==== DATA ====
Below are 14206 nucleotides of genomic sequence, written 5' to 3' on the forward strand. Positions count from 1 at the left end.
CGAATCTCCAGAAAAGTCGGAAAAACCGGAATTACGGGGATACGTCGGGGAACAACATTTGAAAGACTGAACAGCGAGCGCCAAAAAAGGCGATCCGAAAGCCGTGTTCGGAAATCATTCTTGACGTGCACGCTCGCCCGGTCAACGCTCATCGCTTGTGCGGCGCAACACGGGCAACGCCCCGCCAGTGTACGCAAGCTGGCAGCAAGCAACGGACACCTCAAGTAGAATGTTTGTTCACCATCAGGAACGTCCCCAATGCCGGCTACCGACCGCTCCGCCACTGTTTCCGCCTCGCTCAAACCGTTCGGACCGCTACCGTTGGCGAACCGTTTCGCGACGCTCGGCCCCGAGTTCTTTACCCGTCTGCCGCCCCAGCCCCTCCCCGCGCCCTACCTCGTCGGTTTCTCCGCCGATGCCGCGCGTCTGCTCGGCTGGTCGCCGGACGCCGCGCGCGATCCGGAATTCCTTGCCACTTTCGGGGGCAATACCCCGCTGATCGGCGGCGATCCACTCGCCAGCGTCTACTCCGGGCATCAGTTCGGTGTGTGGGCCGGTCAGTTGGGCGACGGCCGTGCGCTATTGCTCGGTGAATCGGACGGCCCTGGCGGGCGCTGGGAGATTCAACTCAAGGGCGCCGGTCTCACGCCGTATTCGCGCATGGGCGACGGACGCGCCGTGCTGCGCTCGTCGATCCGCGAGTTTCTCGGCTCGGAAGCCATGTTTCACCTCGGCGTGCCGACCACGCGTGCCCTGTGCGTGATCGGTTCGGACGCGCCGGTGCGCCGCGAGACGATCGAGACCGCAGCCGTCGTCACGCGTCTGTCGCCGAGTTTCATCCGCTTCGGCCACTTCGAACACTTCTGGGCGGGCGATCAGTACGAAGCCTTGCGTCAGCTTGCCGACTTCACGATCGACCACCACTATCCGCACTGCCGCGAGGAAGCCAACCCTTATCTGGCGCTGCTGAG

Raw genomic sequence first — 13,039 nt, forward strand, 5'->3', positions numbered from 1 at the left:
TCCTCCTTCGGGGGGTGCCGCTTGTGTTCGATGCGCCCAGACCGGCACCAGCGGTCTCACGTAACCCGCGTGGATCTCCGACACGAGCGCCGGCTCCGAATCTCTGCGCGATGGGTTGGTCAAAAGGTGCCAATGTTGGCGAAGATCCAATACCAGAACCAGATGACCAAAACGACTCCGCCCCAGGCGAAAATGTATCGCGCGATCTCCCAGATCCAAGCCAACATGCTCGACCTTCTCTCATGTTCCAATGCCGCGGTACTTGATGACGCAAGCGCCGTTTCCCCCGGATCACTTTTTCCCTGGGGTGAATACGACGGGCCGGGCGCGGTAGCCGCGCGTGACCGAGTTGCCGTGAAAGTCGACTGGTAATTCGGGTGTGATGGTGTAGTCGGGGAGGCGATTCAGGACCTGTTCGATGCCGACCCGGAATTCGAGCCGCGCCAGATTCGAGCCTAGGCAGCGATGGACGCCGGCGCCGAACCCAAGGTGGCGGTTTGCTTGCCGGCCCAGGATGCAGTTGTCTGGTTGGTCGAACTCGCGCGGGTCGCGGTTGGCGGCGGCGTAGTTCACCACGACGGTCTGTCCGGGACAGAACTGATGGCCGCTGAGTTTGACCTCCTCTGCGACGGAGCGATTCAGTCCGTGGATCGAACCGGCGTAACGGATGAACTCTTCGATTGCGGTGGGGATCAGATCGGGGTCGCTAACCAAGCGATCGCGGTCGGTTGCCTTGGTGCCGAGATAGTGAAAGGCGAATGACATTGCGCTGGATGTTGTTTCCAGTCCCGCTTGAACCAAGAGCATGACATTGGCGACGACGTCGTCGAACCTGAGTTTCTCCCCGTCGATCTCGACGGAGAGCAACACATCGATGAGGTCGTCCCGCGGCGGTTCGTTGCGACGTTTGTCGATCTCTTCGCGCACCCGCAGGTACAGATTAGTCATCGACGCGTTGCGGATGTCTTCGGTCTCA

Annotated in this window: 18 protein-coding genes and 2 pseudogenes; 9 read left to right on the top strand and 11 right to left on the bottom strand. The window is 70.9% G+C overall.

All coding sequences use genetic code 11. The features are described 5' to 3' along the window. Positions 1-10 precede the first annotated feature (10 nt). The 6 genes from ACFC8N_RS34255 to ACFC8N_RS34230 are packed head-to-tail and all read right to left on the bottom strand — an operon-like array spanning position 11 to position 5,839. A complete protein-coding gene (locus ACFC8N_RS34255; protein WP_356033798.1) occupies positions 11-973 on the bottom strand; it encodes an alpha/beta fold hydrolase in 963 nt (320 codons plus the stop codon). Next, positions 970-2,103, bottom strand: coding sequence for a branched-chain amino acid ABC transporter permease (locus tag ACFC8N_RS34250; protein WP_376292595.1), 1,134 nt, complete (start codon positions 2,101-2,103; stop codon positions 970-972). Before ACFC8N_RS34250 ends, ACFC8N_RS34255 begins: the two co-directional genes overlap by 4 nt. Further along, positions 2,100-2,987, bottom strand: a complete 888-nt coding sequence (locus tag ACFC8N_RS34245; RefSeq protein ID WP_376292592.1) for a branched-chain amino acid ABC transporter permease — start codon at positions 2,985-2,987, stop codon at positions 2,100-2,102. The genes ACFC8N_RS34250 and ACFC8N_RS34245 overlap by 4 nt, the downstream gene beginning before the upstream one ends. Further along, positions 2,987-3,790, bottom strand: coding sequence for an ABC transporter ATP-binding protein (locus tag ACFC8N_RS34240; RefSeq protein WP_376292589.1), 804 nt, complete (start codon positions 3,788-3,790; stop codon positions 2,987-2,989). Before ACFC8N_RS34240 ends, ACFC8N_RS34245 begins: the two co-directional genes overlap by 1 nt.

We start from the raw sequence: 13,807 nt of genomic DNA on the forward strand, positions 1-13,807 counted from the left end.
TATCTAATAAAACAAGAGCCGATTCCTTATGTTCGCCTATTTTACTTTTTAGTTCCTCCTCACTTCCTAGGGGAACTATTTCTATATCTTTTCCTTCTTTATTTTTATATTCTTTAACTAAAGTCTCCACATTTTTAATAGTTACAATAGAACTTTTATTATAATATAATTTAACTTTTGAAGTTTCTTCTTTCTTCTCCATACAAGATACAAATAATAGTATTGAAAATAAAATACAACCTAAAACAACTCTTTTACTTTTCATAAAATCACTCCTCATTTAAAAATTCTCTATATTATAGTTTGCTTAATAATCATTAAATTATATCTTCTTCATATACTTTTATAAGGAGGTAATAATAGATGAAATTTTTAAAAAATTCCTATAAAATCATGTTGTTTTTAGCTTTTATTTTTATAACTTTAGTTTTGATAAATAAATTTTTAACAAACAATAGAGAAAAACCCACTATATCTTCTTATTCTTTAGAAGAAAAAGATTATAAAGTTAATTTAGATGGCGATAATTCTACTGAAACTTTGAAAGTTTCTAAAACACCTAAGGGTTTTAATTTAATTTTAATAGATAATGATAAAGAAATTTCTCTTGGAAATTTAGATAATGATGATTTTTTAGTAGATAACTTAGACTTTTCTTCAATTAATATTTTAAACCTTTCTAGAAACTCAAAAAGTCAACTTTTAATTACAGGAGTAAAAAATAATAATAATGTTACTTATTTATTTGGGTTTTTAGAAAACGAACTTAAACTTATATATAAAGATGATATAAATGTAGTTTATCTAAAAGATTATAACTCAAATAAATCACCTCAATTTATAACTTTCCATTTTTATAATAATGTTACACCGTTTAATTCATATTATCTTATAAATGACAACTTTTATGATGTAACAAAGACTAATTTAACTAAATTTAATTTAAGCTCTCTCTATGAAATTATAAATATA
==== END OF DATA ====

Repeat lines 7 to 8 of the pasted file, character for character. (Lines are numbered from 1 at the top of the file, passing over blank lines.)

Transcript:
We start from the raw sequence: 13,807 nt of genomic DNA on the forward strand, positions 1-13,807 counted from the left end.
TATCTAATAAAACAAGAGCCGATTCCTTATGTTCGCCTATTTTACTTTTTAGTTCCTCCTCACTTCCTAGGGGAACTATTTCTATATCTTTTCCTTCTTTATTTTTATATTCTTTAACTAAAGTCTCCACATTTTTAATAGTTACAATAGAACTTTTATTATAATATAATTTAACTTTTGAAGTTTCTTCTTTCTTCTCCATACAAGATACAAATAATAGTATTGAAAATAAAATACAACCTAAAACAACTCTTTTACTTTTCATAAAATCACTCCTCATTTAAAAATTCTCTATATTATAGTTTGCTTAATAATCATTAAATTATATCTTCTTCATATACTTTTATAAGGAGGTAATAATAGATGAAATTTTTAAAAAATTCCTATAAAATCATGTTGTTTTTAGCTTTTATTTTTATAACTTTAGTTTTGATAAATAAATTTTTAACAAACAATAGAGAAAAACCCACTATATCTTCTTATTCTTTAGAAGAAAAAGATTATAAAGTTAATTTAGATGGCGATAATTCTACTGAAACTTTGAAAGTTTCTAAAACACCTAAGGGTTTTAATTTAATTTTAATAGATAATGATAAAGAAATTTCTCTTGGAAATTTAGATAATGATGATTTTTTAGTAGATAACTTAGACTTTTCTTCAATTAATATTTTAAACCTTTCTAGAAACTCAAAAAGTCAACTTTTAATTACAGGAGTAAAAAATAATAATAATGTTACTTATTTATTTGGGTTTTTAGAAAACGAACTTAAACTTATATATAAAGATGATATAAATGTAGTTTATCTAAAAGATTATAACTCAAATAAATCACCTCAATTTATAACTTTCCATTTTTATAATAATGTTACACCGTTTAATTCATATTATCTTATAAATGACAACTTTTATGATGTAACAAAGACTAATTTAACTAAATTTAATTTAAGCTCTCTCTATGAAATTATAAATATA